In the first shot, I composited them into the graffiti background containing all the labels society has imposed on them. In the second shot, I composited them out of the background, spray painting over their labels. In the third shot, I continued the shot of them spray painting, except this time, they’re spray painting a new, self-defining word. And my final shot is them posing beneath their word. In the example above, my friend labeled himself as loving. The overall idea is to step out from the labels and define yourself as you choose.
One of the current projects I’m working on is a multi-monitor display featuring photography and street art. In the process of creating my project, my friend directed me to the work of Morley and Banksy, two street artists who have a distinct style. Morley’s typographic posters, showing his perspective towards society is both creative and entertaining. Banksy’s satirical, mainly dark graffiti has a stencil-like style that brought something new to the world of street art. In my project, I incorporated aspects of text like Morley and transformed portraits into stencil-like images like Banksy.
This past weekend, I had the opportunity to visit the Getty Museum where I viewed the exhibit, Light, Paper, Process: Reinventing Photography. The exhibit featured work of numerous artists from landscape to the abstract. Of all the artists, I particularly liked the work of John Chiara. His work focused on the convergence of the natural landscape and its man-made elements. His images featuring a dark color palette reminded me of the work of the pictorialists whose images had a mysterious aspect, an almost painterly quality about them.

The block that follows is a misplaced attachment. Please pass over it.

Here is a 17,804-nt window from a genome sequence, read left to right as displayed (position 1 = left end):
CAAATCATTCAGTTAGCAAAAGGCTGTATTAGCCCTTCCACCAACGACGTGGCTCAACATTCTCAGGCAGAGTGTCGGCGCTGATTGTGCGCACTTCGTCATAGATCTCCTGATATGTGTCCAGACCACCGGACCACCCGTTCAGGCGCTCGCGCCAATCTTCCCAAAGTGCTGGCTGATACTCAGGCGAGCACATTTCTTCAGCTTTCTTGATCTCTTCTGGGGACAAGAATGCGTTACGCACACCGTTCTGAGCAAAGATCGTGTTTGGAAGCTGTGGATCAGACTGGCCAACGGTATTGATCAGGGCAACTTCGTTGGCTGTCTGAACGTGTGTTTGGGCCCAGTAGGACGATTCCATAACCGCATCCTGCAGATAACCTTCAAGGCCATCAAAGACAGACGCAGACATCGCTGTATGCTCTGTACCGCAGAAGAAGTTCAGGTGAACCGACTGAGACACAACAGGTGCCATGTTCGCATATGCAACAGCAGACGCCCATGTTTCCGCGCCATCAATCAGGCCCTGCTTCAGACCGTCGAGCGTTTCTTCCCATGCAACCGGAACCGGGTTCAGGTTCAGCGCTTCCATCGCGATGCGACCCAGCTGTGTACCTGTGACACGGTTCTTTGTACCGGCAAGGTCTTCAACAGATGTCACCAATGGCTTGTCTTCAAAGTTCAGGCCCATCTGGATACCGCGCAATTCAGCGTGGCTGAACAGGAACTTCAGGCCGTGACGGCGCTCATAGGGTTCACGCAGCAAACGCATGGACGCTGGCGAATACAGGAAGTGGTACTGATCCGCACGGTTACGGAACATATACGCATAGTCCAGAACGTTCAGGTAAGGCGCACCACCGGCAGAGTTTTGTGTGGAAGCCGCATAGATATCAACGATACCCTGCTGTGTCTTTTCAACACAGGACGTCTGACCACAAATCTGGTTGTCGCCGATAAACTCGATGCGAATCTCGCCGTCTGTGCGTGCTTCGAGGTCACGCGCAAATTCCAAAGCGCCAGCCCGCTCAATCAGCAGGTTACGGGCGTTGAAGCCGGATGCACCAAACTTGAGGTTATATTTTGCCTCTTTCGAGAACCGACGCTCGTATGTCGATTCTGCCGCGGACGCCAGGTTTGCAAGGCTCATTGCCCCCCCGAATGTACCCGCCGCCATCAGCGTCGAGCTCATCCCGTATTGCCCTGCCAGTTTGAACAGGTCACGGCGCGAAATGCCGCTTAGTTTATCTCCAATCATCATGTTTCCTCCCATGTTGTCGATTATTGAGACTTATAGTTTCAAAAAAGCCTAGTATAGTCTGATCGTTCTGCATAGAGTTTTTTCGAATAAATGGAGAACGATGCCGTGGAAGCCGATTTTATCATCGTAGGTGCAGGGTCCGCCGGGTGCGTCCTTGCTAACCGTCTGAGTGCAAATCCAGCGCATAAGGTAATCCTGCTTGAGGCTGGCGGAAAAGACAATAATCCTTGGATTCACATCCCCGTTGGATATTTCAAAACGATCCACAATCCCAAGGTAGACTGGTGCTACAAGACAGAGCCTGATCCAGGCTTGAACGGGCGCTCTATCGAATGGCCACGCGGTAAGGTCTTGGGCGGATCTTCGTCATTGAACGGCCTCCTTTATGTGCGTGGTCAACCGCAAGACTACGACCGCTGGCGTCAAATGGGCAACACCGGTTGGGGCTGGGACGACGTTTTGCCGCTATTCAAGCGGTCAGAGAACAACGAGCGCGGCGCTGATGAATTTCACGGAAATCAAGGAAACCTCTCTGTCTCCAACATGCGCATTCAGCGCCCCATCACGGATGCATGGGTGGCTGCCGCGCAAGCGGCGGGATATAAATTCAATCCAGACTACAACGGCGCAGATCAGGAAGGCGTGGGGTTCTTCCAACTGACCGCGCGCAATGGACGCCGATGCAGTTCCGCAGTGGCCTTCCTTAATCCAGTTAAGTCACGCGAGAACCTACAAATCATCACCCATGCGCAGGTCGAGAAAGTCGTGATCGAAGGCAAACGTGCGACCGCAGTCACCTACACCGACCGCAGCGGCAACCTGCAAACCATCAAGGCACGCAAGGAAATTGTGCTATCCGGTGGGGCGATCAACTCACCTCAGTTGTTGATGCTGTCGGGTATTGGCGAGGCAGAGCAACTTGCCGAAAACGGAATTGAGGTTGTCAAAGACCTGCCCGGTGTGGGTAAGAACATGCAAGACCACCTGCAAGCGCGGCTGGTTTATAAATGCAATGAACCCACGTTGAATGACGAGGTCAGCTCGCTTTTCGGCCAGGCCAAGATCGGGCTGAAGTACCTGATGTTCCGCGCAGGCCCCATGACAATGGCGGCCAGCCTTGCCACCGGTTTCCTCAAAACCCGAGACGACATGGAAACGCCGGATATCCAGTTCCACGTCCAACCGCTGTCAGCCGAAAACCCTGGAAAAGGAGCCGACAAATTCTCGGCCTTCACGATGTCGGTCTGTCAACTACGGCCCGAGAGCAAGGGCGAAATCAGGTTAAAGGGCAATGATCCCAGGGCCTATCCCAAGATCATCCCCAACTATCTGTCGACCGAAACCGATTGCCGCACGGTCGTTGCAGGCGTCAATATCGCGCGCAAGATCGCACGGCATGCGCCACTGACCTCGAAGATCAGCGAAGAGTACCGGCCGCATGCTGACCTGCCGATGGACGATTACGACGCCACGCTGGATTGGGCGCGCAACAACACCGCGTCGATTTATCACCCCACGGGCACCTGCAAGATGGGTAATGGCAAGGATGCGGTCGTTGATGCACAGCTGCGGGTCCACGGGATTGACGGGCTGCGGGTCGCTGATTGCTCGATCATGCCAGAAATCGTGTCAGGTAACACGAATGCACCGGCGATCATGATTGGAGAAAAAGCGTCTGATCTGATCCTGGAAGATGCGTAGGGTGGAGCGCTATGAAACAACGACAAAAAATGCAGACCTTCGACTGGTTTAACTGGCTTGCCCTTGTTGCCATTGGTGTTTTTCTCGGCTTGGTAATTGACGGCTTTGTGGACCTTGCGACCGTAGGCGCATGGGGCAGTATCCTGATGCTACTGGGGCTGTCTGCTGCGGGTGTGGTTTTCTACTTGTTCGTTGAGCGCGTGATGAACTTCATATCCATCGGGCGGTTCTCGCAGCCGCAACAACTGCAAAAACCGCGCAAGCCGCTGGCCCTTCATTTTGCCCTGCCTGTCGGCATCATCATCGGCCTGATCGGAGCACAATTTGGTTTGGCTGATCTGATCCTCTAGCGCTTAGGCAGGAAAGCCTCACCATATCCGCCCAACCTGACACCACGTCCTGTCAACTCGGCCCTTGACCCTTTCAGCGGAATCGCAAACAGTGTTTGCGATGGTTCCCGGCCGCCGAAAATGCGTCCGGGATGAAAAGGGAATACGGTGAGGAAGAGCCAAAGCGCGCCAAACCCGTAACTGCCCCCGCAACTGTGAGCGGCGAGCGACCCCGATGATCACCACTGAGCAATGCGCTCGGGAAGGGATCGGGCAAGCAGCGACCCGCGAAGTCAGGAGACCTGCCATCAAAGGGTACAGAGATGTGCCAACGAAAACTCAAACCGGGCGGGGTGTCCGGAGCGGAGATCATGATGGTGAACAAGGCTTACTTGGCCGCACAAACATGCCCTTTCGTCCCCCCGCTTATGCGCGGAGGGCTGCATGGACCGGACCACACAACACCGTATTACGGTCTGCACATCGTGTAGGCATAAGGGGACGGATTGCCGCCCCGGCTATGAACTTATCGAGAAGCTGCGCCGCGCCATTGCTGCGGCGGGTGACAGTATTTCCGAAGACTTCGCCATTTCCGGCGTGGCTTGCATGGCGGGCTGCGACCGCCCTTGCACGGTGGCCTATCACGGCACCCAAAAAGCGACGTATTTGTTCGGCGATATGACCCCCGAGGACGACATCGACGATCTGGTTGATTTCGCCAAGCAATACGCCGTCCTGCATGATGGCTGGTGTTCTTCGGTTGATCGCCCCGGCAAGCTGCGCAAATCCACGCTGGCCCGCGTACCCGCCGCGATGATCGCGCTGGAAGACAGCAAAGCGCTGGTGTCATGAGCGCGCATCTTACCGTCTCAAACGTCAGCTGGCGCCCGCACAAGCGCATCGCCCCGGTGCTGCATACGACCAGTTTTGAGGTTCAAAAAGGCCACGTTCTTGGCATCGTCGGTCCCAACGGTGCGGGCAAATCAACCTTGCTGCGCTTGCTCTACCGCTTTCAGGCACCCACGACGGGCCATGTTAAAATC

I’ve been a fan of Jacksgap since 2012 when they first made their debut on YouTube. The Harries twins, from the UK, grew in popularity, creating vlogs and other challenge videos on their channel. Although they continue to make videos, their creations are on a whole other level where they travel the world, documenting the stories of people, campaigning, and bringing awareness to its viewers. The content as well as the design of the company is one that brings about a message, while also keeping its aesthetic appeal.